my heart rate was lower, it should have been theoretically higher. And the next thing that I want you to look at is just the map. You can see last year’s
workout was outdoors, whereas yesterday’s
workout was on Watopia. Now, why this is relevant is because typically when you’re inside on a trainer, your heart rate tends to be up, maybe about four to eight
beats a minute on average, because all of the heat just
kind of traps itself inside, whereas outside you
are easily able to shed a lot of that heat because the
wind is moving away from you. So again, these two things,
cadence and being indoors, you would think that my heart rate might actually be higher
yesterday than it was last year. And then finally the most
basic of all of this, look at the average speed. Yesterday’s average speed
was 34.2 kilometers per hour, whereas last year’s was
33.7 kilometers per hour. So a lot of the questions
that I’ve been getting, like I say, are does this actually work? How can I possibly go slower
and actually get faster? How can I actually make progress if at some points I’m doing
a seven-minute kilometer, if I feel like I’m barely moving? Well, I felt the same thing for the last three or four months, just trusting that the science, the study, the number of pro triathletes that follow a ton of polarized training where they build up
that big base of fitness and then come race season they sharpen up with a bunch of race pace efforts, I was hoping that it would pay off. And what we’re seeing right now is that with just about three
race-effort kind of workouts I can take that big base of fitness and really start
sharpening up for the race. And the ability to execute
is going to be so much higher because I haven’t smashed myself a bunch of times along the way. I’ve built a big base of fitness
with low zones one and two. I’ve built a bunch of speed
with the high intensity. Now we dial into zone three, which is around the
race pace, and execute. So a few things, if this interests you and you want all of the workouts and the periodization that
is generating these results, because I’m doing the same
workouts as Team Trainiac, it’s what I use for my
training personally, go to teamtrainiac.com, try
out a 14-day free trial. Next thing, if you want
that fasted workout, go over to, it’s gonna be up there. And if you want some more information on heart rate training, go there. Alright, Gracie says
welcome home, Trainiacs. Later.

Comments 64

  • This is very useful and hopeful stats. Thanks. I've been doing this for one month. Previous i was still recovering from the a few operations. Do you keep doing it, but with less frequency, when getting ready for races? Thank you.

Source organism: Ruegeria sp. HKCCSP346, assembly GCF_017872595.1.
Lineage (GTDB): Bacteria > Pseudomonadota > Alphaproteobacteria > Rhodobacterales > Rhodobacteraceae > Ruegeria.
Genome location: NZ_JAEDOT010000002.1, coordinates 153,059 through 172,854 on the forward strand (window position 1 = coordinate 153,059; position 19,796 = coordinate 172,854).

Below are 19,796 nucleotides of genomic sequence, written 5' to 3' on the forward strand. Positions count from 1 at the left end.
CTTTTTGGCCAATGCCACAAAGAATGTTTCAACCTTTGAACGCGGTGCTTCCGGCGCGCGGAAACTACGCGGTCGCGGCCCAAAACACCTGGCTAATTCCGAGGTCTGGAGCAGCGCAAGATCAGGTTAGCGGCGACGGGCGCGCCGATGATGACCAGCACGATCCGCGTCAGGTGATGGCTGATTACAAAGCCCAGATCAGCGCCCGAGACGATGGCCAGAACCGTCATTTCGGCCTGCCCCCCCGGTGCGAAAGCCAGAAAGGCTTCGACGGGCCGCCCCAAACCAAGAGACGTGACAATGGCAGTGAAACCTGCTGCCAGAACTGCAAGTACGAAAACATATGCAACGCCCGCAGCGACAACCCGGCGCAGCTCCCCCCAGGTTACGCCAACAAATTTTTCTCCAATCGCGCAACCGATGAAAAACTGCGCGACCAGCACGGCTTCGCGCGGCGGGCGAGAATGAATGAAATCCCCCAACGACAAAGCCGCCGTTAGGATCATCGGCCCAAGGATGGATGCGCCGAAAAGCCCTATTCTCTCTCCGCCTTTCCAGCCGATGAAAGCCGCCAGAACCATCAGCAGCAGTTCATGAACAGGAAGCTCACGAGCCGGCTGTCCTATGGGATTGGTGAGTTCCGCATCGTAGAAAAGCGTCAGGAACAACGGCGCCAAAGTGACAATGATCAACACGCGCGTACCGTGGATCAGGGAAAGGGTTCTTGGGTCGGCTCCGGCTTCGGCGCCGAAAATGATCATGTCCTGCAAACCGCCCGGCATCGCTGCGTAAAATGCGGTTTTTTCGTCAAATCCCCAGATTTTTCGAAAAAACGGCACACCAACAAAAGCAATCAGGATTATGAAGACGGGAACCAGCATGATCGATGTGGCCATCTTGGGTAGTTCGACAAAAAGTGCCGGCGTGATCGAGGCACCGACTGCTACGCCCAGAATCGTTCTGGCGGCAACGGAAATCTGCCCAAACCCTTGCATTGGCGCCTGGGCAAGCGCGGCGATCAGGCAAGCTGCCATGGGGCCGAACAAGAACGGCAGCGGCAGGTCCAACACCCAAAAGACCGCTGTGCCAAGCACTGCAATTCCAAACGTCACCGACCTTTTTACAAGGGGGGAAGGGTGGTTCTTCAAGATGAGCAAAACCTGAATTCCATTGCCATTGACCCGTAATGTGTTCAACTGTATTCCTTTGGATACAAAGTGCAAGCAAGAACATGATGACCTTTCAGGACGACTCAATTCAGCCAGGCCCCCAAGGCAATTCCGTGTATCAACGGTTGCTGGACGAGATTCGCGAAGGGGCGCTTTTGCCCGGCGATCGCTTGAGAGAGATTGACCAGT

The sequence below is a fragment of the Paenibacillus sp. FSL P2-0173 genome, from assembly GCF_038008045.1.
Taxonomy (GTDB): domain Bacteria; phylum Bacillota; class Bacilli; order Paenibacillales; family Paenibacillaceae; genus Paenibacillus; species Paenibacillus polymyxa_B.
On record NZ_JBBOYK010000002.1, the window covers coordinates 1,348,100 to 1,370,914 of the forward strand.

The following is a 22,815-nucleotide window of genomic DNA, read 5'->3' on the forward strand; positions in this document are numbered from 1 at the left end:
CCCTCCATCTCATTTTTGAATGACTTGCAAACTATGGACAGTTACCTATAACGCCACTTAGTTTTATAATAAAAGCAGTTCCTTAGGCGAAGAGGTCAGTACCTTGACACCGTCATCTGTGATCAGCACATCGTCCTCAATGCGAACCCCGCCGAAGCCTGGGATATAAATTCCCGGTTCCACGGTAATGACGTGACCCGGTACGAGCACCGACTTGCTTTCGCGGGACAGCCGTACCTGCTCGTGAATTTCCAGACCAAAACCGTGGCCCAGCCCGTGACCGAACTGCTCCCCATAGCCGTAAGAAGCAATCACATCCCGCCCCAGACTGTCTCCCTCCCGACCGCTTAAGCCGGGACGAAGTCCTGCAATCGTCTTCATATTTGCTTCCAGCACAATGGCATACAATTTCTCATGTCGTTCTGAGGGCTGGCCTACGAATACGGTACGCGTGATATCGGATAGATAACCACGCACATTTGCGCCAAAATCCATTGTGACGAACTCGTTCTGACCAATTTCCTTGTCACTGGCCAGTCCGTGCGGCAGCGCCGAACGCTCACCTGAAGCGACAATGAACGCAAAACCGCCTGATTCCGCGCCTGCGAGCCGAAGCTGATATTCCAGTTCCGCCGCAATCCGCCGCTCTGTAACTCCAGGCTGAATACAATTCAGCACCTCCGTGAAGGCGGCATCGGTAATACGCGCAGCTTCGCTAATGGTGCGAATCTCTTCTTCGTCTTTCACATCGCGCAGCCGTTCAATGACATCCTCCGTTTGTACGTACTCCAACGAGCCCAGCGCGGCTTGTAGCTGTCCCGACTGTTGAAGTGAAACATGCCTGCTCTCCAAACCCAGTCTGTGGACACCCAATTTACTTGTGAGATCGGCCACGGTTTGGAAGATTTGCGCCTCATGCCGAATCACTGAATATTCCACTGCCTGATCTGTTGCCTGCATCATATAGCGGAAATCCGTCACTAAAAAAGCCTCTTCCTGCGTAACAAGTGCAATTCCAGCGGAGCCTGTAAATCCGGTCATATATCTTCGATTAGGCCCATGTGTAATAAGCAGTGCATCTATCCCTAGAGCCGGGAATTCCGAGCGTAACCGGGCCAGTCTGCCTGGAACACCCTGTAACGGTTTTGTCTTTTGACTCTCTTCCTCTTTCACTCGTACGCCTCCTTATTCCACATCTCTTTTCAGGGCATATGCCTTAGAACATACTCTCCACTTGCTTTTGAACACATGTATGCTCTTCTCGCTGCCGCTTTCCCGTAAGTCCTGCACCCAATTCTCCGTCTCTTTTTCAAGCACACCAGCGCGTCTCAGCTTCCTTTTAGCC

• Wouldn't a cold shower be enough exposure? Btw wearing a Beanie while trying to expose to coldness is questionable.
    Love your videos

  • 80% of my training are in Zone 2 for the last 10 weeks… Recently, I noticed improvements because my heart rate is getting lower (5 to 7 b/min) for the same power on the bike and also, I speed up on the run to stay in my Z2… It works!!!

  • you've been looking strong lately, you're next workouts are gonna be lit.

  • PS zone 2 workouts are easier with Zwift, right?

  • I wish I could do more fasted workouts. But after fasting for 8 – 10 hours, if I do anything that raises my heart rate, I end up feeling really dizzy, lethargic, somewhat confused and sweaty. I've been to the doctors about it, and they basically said there's nothing wrong with me and that I need to eat more.

  • Great results, Taren. Hope my progress will be quite similar….
    Btw – great shirt!!!

  • Taren; shouldn't you also consider the wind resistance when comparing an indoor to an outdoor ride?

  • Bro!!!!! SO-MANY-QUESTIONS!!!!!!
    #1. Can I do some of my zone 2 on the bike and it still apply to my run?
    #2. What is the minimum time required to get an effective Z2 workout? I heard this works in runners @ volumes as low as 35 miles/week? (I have 3 young kids. Time is PRECIOUS!)
    #3. I roll with a fenix 3hr. should I get a chest strap to make sure my measures are accurate? I'll power walk at an 8 min/K then slow it down to a 9 and try jogging and my heart rate will shoot up!
    Seriously, so many more questions, but I'll limit it to these. This has been the longest 3 weeks of my life, doing this Z2!

  • Taren, I have been sticking with your zone 2 training since the January TT launch. It’s too soon to ascribe any improvements just yet, but I am going to give it a year. Not sure if comparing these two rides is the most convincing way to underline the point, given that your first ride was outdoors in late July. It might have been 25 degrees when you did your first ride, a lot warmer than your pain cave?

  • Well you just gave away the “secret”/“holy grail” of training! Coming from a pro.

  • Zone 1 and 2 works fo swimming too??

  • "a bit of cold exposure" = – xxxx °C

  • what % of max heart rate is your zone 2? In Norway the zone 2 is a greyzone. medium hard longrun etc. most off the top athletes train 70% in zone ONE, maybe 10% zone 2, the rest in the interval zones 3,4 and 5.
    Zone 2 is described as a zone that costs more than it gives. you dont get the benefits off zone 3 (where most off the intervals are done for some off Norways best athletes) and it is not easy enough to do for 3-4 hours without beeing totaly killing yourself. especially at high alltitude.